February 20 2009 marked the centenary of the publication of the Futurist manifesto, in which Marinetti denied past artistic traditions and expressed his passionate admiration for a new technological era with its emphasis on speed, industrialization, and changes in the style of life, with a resulting strong demand for new artistic forms, styles and media. “The poet must spend himself with warmth, glamour and prodigality to increase the enthusiastic fervor of the primordial elements. Beauty exists only in struggle. There is no masterpiece that does not have an aggressive character. Poetry must be a violent assault on the forces of the unknown, to force them to bow before man. We are on the extreme promontory of the centuries!” Marinetti wrote. “What is the use of looking behind at the moment when we must open the mysterious shutters of the impossible? Time and Space died yesterday. We are already living in the absolute, since we have already created eternal, omnipresent speed. ...We want to demolish museums and libraries, fight morality, feminism and all opportunist and utilitarian cowardice.”
PORTRAIT OF THE ARTIST
The art of one of the most remarkable and brilliant Russian sculptors Anatoly Andreevich Bichukov is an example of spiritual self-sacrifice, selfless devotion to art, and the epitome of the good and the beautiful. For nearly 50 years he has been putting his talent and sense of purpose in the high service of art. A graduate of the Moscow State Art Institute, now the Surikov Art Institute (MGAKhI), where he became a dean several years ago, Bichukov, as early as his college days, won reputation as a singular personality passionately dedicated to art
PORTRAIT OF THE ARTIST
With the elegant courtesy of his native New England, Nelson White welcomes me to his studio space at the Florence Academy. Seascapes hang from the partitions. On the main easel, a portrait is a work in progress. But there’s little room to sit down and talk, so we withdraw to a table in the library. Around us, FA students browse through its rich collection of art books.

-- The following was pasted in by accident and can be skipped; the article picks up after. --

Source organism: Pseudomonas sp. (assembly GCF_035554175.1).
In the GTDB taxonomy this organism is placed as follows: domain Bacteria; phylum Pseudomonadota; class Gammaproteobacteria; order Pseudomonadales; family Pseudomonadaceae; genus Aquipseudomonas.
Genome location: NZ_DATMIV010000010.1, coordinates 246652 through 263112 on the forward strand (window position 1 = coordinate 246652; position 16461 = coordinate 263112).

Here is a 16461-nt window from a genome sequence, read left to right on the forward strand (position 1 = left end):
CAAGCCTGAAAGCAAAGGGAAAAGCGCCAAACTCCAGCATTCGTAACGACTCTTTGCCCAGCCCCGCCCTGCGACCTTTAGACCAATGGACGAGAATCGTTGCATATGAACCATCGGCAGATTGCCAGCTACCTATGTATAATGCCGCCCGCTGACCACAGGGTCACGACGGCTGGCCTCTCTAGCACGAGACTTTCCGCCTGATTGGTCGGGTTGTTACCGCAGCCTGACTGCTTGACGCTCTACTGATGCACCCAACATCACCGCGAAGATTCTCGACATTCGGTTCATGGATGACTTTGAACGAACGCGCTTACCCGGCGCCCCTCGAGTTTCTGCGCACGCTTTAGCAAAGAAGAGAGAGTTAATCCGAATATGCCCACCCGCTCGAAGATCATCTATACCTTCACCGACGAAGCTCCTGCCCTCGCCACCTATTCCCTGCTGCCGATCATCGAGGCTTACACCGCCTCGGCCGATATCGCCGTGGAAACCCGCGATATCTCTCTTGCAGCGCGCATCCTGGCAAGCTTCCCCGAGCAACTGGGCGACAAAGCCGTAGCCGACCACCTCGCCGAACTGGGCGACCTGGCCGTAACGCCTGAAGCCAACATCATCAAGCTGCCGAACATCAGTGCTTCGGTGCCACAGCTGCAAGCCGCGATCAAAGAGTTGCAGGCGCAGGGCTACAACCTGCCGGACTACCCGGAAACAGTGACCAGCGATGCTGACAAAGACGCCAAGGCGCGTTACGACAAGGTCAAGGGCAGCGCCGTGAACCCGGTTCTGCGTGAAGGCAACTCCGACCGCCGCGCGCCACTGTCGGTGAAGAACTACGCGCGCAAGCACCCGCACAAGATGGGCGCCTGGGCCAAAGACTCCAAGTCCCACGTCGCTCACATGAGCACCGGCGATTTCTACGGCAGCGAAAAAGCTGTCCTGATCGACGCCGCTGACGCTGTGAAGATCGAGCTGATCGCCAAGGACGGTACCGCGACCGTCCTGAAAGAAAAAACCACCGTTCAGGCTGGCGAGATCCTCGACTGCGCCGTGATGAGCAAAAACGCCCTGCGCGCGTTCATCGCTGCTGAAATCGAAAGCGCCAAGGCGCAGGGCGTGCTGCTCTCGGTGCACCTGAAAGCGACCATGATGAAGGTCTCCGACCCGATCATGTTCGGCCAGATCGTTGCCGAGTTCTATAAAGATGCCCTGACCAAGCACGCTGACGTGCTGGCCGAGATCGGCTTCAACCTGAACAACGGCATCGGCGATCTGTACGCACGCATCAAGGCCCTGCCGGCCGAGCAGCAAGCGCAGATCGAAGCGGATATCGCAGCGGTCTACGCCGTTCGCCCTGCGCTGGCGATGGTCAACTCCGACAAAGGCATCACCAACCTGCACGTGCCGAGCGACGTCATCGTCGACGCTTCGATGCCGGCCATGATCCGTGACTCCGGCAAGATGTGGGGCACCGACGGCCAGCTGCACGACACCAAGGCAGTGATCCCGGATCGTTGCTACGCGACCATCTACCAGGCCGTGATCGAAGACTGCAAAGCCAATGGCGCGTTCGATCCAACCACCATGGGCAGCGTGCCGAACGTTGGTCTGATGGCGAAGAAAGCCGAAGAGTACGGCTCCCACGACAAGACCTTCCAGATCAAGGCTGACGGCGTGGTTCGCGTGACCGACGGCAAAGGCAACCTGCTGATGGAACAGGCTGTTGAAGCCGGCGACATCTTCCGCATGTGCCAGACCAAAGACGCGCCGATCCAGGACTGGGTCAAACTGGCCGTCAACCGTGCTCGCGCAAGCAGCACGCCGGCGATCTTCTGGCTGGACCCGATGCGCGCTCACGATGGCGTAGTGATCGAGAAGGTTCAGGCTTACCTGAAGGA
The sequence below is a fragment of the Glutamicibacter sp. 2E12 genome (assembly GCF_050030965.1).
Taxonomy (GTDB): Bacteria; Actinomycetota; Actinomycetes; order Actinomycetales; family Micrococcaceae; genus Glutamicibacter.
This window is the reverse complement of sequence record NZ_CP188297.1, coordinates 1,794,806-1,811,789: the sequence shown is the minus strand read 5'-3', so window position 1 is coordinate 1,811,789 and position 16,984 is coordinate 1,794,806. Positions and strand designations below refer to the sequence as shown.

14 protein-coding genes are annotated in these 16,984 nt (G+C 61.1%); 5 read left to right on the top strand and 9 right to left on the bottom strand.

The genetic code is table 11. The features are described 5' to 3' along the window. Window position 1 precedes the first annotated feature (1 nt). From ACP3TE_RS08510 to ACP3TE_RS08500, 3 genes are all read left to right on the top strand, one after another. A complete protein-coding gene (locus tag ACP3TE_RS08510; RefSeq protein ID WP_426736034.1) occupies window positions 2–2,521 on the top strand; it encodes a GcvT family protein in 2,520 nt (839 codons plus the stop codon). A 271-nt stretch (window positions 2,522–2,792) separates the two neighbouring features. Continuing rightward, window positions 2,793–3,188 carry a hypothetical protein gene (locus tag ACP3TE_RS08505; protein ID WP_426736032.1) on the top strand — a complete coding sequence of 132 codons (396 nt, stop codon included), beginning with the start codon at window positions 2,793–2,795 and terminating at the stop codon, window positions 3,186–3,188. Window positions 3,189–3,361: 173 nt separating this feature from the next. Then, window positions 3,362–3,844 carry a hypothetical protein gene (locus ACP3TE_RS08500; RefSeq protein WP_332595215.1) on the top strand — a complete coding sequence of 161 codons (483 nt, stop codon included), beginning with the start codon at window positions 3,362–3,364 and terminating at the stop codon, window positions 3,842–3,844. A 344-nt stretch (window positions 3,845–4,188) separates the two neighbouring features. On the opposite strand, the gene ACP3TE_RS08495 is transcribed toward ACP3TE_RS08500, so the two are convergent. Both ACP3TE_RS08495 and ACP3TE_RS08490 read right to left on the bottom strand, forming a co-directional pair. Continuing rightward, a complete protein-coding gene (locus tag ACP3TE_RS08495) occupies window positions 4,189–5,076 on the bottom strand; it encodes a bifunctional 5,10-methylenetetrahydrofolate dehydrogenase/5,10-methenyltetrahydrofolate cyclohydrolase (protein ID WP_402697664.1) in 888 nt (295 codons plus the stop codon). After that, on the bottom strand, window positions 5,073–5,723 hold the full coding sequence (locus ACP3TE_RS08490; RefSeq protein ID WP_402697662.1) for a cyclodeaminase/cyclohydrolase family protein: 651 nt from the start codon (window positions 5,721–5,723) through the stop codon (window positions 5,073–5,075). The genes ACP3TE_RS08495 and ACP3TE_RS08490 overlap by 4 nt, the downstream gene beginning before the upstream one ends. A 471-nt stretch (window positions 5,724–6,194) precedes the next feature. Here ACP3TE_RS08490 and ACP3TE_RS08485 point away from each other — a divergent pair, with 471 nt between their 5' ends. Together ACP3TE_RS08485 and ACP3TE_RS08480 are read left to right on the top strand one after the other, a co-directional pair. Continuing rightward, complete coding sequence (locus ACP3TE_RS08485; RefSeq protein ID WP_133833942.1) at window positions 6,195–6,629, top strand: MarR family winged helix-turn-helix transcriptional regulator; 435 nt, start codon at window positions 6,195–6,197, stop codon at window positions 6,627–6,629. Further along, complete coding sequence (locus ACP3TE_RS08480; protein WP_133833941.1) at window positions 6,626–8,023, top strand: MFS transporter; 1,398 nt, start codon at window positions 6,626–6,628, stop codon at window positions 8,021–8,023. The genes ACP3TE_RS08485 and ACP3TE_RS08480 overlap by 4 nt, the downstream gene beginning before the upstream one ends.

ARTISTS ON ARTISTS
The eye-catching theatre poster is the key genre of the renowned Russian painter Oleg Savostiuk whose solo-show opened at the Russian Academy of Arts in February 2009. The bright talent of Oleg Savostiuk reveals itself in the theatre posters for the Bolshoi Theatre operas and ballets such as “Ballade of a Hussar”, “War and Pace”, “Swan Lake”, “Nutcracker”, “Ivan the Terrible”, “The Seagull” and “The Golden Age”.
The exhibition “Golubkina. Konenkov. The Secrets of Mastery” opened last autumn in the Museum-studio of Anna Golubkina, the sculptor. It is quite clear that the journey from the idea to connect these two great masters to the actual exhibition dedicated to them both was not simple, but it was inevitable. Sooner or later these two “restless Muscovites”, as they were called in the Academy of Arts, were bound to meet not just in the classroom, or at exhibitions, or while visiting one another, but as the participants of one exhibition in particular - dedicated to both of them.
The exhibition of Nikolai Makarov’s paintings “Space of Stillness” at the Tretyakov Gallery is the first solo show of the artist, who lives in Germany, in a Russian museum. Over a month the public had the rare opportunity to see the work of the artist, who belongs to the international artistic milieu of contemporary Berlin; it was there that he created his “Museum of Stillness”, where viewers can concentrate their attention on direct contemplative communication with a work of art. A part of this museum was reconstructed at the Tretyakov Gallery hall on Krymsky Val. The exhibition showed about 50 paintings dating from 1986 to 2008 from the series “Easel”, “Russian Icon” and “The Black Sun”.